SAFE The law from 2019 wrote about the rules for inherited IRAs. The biggest change eliminated a mandatory minimum distribution (RMD) scheme for younger heirs without spouses that allowed them to "extend" the distribution period for their lives. The new rules require that these individuals instead distribute all money in the IRA within a ten-year period beginning when the original IRA owner dies. This much more consolidated time period forces out much more money from an inherited IRA and should theoretically increase the tax revenue for the US government. Catalog
Such changes lead us to re-evaluate IRA strategies and develop new approaches to building and maintaining prosperity.
Saving for retirement with an IRA versus full insurance
The most obvious issue that came out of the rule change for life insurance agents was, the new rule will make life insurance products at cash value a more attractive alternative to traditionally saving money in an IRA? I suspect that much of it depends, but for the part of the population that likes risk-return parameters for stocks and is trying to buy those stocks in an IRA, I seriously doubt that whole life insurance is an absolutely better substitution.
For those who want to buy bonds — primarily or exclusively through bond funds as most investors usually do — whole life insurance and indexed universal life insurance become more realistic alternatives given their similar risk-return profile as bonds. But that does not always mean that you should choose life insurance instead.
Using a well-designed full life policy and Vanguard Long-Term Investment-Grade Fund (VWESX) historical results, we modeled a scenario that puts the entire life insurance policy against an IRA that uses 100% bond exposure over a 20-year period. The Bond Fund IRA beats the entire life policy regarding the accumulation of cash value during this 20-year period by $ 159,000 in cash throughout the life policy against $ 247,000 in the IRA.
However, the entire life policy has a death benefit of $ 394,000 after 20 years, which means that it beats the IRA in terms of older value. However, it is unlikely that someone in his / her mid-40s – the age assumed in our scenario – would start saving money in an IRA with the sole intention of transferring the money to another generation.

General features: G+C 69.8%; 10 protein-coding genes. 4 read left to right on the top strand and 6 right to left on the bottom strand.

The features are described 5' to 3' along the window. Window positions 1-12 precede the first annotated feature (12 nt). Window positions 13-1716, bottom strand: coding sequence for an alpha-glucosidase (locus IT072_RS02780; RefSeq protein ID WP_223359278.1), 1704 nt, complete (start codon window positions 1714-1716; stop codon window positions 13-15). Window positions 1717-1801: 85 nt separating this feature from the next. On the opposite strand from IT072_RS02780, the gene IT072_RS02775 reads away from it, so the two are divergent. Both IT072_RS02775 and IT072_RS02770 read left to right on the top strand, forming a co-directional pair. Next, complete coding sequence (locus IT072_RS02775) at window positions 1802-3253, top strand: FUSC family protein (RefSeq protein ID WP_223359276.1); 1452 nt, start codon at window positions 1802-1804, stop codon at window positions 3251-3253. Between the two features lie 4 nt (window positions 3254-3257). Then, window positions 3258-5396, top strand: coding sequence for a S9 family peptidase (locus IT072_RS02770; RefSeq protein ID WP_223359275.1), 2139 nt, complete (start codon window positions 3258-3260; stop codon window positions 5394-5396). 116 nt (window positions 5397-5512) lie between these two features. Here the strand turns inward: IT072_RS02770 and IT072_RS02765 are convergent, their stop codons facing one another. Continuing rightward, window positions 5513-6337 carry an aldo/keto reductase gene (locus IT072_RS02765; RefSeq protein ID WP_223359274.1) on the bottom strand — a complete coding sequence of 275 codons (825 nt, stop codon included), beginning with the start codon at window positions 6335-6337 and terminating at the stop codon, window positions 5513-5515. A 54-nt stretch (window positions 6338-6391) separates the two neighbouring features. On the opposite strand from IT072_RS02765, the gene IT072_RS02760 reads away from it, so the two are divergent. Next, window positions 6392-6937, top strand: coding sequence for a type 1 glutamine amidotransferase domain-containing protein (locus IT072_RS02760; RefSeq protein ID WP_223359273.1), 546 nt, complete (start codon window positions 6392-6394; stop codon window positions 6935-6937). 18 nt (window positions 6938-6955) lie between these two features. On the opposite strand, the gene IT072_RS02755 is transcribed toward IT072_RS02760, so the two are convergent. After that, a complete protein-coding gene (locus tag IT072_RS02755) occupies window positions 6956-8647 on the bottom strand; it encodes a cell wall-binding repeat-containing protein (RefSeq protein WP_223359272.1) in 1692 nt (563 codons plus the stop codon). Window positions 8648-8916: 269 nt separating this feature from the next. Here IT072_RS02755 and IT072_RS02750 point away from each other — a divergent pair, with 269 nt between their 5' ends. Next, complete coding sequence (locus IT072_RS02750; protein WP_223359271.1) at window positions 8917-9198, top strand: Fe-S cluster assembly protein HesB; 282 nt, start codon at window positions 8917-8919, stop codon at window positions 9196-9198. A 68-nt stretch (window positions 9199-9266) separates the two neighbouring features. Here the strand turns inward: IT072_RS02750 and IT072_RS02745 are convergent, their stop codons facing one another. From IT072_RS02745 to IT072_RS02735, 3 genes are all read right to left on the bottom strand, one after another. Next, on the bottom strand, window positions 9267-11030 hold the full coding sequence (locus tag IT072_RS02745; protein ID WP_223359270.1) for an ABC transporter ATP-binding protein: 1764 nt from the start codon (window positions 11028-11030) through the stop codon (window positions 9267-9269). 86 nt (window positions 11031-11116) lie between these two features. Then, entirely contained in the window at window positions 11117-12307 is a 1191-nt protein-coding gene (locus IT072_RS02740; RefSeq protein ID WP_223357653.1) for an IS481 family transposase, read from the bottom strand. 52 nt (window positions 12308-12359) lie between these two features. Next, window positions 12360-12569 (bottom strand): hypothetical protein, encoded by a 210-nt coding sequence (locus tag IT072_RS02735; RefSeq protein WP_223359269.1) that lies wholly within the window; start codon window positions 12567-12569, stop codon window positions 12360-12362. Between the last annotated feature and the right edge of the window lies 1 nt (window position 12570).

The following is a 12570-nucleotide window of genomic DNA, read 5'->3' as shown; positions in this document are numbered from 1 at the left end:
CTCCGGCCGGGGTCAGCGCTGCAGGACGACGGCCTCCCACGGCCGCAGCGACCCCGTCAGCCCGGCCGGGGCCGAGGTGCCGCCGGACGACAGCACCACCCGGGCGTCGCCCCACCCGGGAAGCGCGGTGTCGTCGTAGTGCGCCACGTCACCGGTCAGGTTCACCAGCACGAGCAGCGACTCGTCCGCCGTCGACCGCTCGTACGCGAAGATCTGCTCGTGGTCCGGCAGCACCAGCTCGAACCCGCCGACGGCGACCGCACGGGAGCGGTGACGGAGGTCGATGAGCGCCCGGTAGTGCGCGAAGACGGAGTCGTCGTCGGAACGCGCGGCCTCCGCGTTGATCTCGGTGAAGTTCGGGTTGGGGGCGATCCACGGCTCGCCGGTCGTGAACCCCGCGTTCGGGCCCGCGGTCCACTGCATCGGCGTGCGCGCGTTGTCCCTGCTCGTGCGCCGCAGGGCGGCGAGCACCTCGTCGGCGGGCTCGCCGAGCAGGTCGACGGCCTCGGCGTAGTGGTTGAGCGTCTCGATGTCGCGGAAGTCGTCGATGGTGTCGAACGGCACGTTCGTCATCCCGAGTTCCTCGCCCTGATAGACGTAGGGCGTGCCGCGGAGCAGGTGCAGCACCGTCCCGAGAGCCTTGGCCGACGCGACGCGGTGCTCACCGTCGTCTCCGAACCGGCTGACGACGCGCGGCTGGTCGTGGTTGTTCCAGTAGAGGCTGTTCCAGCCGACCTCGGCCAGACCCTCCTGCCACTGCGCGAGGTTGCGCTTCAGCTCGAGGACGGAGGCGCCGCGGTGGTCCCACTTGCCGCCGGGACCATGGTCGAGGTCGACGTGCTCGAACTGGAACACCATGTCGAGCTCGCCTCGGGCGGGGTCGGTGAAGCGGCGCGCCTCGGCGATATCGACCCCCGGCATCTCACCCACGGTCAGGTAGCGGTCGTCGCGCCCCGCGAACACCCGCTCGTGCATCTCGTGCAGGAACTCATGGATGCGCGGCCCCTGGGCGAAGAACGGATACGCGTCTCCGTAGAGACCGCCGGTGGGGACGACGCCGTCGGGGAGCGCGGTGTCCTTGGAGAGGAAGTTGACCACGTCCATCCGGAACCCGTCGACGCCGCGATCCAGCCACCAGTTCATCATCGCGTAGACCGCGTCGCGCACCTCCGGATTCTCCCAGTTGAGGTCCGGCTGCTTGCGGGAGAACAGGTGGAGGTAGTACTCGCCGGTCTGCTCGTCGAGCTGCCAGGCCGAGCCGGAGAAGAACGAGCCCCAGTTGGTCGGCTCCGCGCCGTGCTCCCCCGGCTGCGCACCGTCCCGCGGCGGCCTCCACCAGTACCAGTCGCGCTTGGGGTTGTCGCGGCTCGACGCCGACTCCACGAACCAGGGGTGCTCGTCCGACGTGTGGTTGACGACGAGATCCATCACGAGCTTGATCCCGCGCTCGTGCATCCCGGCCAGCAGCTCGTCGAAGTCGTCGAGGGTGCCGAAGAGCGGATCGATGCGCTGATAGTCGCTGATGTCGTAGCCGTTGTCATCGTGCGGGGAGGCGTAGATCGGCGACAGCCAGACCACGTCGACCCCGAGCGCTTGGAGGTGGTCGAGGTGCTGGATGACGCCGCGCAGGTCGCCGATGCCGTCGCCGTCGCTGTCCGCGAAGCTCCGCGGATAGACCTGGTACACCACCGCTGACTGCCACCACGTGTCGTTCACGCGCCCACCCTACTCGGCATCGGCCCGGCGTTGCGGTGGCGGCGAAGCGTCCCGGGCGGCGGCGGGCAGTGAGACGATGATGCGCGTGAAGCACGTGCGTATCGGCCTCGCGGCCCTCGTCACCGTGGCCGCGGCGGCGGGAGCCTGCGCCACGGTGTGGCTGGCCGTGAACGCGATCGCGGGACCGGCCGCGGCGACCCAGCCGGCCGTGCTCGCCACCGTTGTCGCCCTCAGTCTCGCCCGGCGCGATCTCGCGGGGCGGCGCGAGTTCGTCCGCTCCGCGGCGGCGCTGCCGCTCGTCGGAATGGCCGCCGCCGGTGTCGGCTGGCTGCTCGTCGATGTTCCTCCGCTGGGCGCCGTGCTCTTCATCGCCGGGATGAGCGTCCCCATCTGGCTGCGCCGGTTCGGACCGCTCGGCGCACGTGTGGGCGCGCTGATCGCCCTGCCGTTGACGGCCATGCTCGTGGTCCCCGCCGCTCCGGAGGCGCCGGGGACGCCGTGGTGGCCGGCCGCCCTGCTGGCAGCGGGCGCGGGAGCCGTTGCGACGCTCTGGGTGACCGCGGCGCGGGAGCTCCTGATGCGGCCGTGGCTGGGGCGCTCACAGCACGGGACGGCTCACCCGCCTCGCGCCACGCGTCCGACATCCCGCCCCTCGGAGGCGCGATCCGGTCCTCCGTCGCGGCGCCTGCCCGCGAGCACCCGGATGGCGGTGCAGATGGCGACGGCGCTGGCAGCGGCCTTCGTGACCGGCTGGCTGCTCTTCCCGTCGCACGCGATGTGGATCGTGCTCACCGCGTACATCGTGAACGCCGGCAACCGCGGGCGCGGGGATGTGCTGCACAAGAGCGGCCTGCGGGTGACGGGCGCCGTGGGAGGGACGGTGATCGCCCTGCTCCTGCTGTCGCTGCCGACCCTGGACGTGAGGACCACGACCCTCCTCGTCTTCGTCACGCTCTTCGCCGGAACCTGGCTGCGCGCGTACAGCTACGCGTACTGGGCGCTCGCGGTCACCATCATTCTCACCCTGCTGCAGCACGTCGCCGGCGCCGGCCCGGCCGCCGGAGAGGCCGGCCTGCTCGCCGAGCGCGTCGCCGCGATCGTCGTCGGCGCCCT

Incorporating life insurance into an IRA plan at retirement
It is more likely that someone at or near retirement can earmark money saved as something they want to give to a child or grandchild. This was one of the main selling points of the "Stretch IRA" strategy.
What if the individual in our previous example chose the IRA and accumulated $ 247,000 in account balances in the mid-1960s and determined that this money was not necessary for his retirement income needs? If his plans were to figure out a way to maximize the value of this investment as something he passed on to his grandson, we might be able to increase its value by incorporating life insurance into the plan right now.
First, if we skip the life insurance discussion and simply assume that the IRA will continue to grow at the same rate as it has for the past 20 years, the IRA's account balance should be approximately $ 1.1 million for another 20 years – IRA owners are now in their mid 80's. If he dies at this point, he will leave an IRA balance of $ 1.1 million to his grandson, who will now have to withdraw all the money from the IRA within the next 10 years. Assuming that the beneficiary / grandchild begins to withdraw $ 150,000 per year from the IRA for 10 years and then withdraws the remainder from the IRA at the end of the ten-year period, he should have earned approximately $ 1 million from the inheritance – this after he pays the taxes paid on the distribution. This presupposes that he leaves IRA funds invested in bonds.
If the IRA owner instead uses part of the IRA money to buy life insurance as part of his plan to maximize older value, he can get an advantage in the following ways.
He begins by withdrawing enough money to earn $ 20,000 for a full life insurance policy over the next 20 years. Assuming he dies again after 20 years, his grandson will receive $ 240,000 in IRA and a death benefit of $ 630,000. The $ 630,000 death benefit is income tax free with no requirement to withdraw it from an account during any specific timeline.
The grandchild is free to invest the death benefit in the way he deems appropriate. He was able to buy the same bonds as Grampa did and achieve an account balance of $ 1.4 million after 10 years.
He was able to buy shares and have about $ 2.2 million after 10 years – I used the Vanguard 500 Index Fund (VFINX) historical results to forecast this balance.
Or he could buy another income-focused investment that grows to $ 1.7 million in 10 years and can generate $ 114,000 in annual dividend income — I used the historical development of the Reaves Utility Income Fund (UTG) and its current dividend yield to predict this balance.
None of these scenarios even address the $ 240,000 remaining in the IRA that the grandchild inherits. This increases the wealth created by the above-mentioned investment alternatives with the help of the life insurance death benefit.
There are several ways to incorporate life insurance to build and preserve wealth. In the example above, we can greatly increase an investment of $ 100,000 made over 20 years when we use life insurance as a complement to a wealth / transfer plan. It is certainly not the only way life insurance can add value to one's financial strategy, but it does highlight a way of overcoming the potential wealth lost through the rule changes brought about by the SECURE Act.